One of the earlier cases which drew attention to scope of an assignment in a cinematograph film by a producer is Raj Video Visions v K Mohana Krishnan1 ("Raj Video Visions case"). The producer of the Tamil film "Pasamalar" ("Producer") assigned all the rights in the cinematograph film, other than the rights for the Hindi version of the film, to one of the defendants in 1961 ("First Assignee"). In or around 1988, the Producer further assigned the video rights for exploitation by exhibition, distribution, printing, transferring master cassettes and lending master cassettes for the film ("Video Rights") to the Plaintiff. The Plaintiff filed a suit for copyright infringement against the First Assignee for exploitation of the Video Rights. The First Assignee claimed that they had been granted copyright in the film "Pasamalar" in entirety and in perpetuity and this included the assignment of the Video Rights due to which there was no infringement of the rights of the Plaintiff. The Hon'ble Bombay High Court considered the assignment agreements executed by the Producer and concluded that in 1961, the Producer itself was not aware of "Video Rights" which came into existence in the future due to advancement in technology and therefore the same could not have been said to be assigned to the First Assignee. The Plaintiff was the rightful assignee of the copyright in the Video Rights and the First Assignee's act of telecasting the film would amount to an act of infringement of the Plaintiff's rights. As a result of this decision, assignment agreements came to incorporate terms to ensure that the assignee is vested with the rights in modes of exploitation of copyrights in the work which may be developed in the future as well. The Copyrights Act now contains a specific provision to the effect that an assignment in respect of a work shall not apply to a mode or medium of exploitation which did not exist or was not in commercial use as on the date of the assignment unless it is specifically referred to in the assignment.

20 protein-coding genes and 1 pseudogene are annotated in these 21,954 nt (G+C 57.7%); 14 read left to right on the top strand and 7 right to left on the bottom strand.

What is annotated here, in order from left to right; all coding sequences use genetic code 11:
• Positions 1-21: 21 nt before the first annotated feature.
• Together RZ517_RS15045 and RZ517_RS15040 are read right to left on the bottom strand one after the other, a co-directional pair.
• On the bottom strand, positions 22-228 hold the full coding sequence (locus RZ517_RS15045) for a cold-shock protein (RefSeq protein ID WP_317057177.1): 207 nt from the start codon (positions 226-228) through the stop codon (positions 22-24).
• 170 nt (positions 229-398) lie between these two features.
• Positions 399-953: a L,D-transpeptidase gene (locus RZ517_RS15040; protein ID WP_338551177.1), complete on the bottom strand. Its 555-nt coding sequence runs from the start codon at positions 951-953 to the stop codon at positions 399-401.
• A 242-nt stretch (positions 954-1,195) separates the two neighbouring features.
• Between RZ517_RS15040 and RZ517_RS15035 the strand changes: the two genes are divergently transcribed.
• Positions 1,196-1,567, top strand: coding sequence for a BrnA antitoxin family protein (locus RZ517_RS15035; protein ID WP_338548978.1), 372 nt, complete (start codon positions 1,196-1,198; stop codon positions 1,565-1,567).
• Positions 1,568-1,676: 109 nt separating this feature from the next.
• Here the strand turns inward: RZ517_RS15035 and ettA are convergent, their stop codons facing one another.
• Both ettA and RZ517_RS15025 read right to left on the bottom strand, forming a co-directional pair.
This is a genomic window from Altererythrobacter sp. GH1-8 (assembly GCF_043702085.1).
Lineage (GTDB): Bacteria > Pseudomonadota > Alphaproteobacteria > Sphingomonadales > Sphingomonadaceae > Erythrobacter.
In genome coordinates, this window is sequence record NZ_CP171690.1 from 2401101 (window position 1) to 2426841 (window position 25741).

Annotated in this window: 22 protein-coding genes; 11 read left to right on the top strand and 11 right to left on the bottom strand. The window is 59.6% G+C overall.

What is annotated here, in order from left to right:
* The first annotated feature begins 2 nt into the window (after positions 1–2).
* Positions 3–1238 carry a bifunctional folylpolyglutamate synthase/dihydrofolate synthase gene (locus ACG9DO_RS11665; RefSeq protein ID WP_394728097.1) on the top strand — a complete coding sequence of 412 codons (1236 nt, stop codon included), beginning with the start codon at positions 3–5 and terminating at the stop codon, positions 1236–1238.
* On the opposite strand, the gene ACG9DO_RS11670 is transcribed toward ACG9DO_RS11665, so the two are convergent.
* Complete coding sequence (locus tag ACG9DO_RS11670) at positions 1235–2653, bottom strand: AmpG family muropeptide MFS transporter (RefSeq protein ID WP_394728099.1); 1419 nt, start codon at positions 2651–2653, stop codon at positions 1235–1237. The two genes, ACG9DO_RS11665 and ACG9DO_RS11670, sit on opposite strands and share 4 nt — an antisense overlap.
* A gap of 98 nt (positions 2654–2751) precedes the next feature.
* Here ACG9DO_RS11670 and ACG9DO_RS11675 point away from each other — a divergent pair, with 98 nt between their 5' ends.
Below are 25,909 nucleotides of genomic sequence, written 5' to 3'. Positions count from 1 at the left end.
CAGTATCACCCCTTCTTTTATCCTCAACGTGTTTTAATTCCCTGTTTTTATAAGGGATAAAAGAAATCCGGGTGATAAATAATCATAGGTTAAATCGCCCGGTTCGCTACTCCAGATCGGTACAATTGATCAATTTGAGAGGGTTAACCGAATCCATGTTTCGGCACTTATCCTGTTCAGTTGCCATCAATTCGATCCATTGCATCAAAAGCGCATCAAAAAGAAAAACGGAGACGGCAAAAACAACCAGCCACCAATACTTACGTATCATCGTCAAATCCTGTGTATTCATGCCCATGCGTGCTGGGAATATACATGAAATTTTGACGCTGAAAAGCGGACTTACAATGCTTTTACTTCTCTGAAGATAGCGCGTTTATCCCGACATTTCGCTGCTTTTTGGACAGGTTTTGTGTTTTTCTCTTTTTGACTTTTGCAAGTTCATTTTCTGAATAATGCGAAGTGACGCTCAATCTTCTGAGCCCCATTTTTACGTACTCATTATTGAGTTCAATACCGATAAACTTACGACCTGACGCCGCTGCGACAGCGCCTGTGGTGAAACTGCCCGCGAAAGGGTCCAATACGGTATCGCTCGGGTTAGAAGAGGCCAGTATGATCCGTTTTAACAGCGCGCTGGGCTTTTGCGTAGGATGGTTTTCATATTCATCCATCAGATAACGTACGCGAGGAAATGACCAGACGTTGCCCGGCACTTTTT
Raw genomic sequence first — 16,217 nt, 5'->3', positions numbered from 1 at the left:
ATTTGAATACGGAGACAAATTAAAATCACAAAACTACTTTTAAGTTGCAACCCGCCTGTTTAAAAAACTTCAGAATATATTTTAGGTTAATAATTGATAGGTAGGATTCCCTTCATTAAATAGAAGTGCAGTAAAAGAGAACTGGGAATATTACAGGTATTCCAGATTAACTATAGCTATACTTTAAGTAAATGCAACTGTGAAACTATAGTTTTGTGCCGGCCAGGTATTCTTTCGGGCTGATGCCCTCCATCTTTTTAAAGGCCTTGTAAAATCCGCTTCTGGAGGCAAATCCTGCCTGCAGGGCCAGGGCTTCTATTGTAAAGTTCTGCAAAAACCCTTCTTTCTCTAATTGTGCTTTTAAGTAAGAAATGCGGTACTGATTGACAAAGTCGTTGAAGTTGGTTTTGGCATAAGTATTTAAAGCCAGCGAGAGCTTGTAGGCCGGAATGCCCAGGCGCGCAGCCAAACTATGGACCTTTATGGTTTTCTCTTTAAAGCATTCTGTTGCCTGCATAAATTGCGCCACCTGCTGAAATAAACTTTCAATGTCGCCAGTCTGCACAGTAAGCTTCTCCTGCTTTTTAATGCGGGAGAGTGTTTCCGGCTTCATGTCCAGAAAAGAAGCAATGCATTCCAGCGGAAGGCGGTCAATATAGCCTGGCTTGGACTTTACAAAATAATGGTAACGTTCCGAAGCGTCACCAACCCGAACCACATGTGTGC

The other common issue which has arisen in the context of cinematograph films is the scope of the modes of exploitation of rights assigned in the absence of a clear definition of the rights being assigned. In the case of Video Master v Nishi Production2 the Bombay High Court was faced with the question of whether the assignment of Video Rights would by itself also include satellite broadcasting rights. The Hon'ble Bombay High Court ruled that there were various modes of communication of a work to the public such as, theatrical, terrestrial, television broadcasting, satellite broadcasting etc and the owner of copyright in a cinematograph work had the ability to exploit each of these modes. Therefore, a copyright owner could assign the rights for communication of work for each mode separately and such rights should be specifically set out.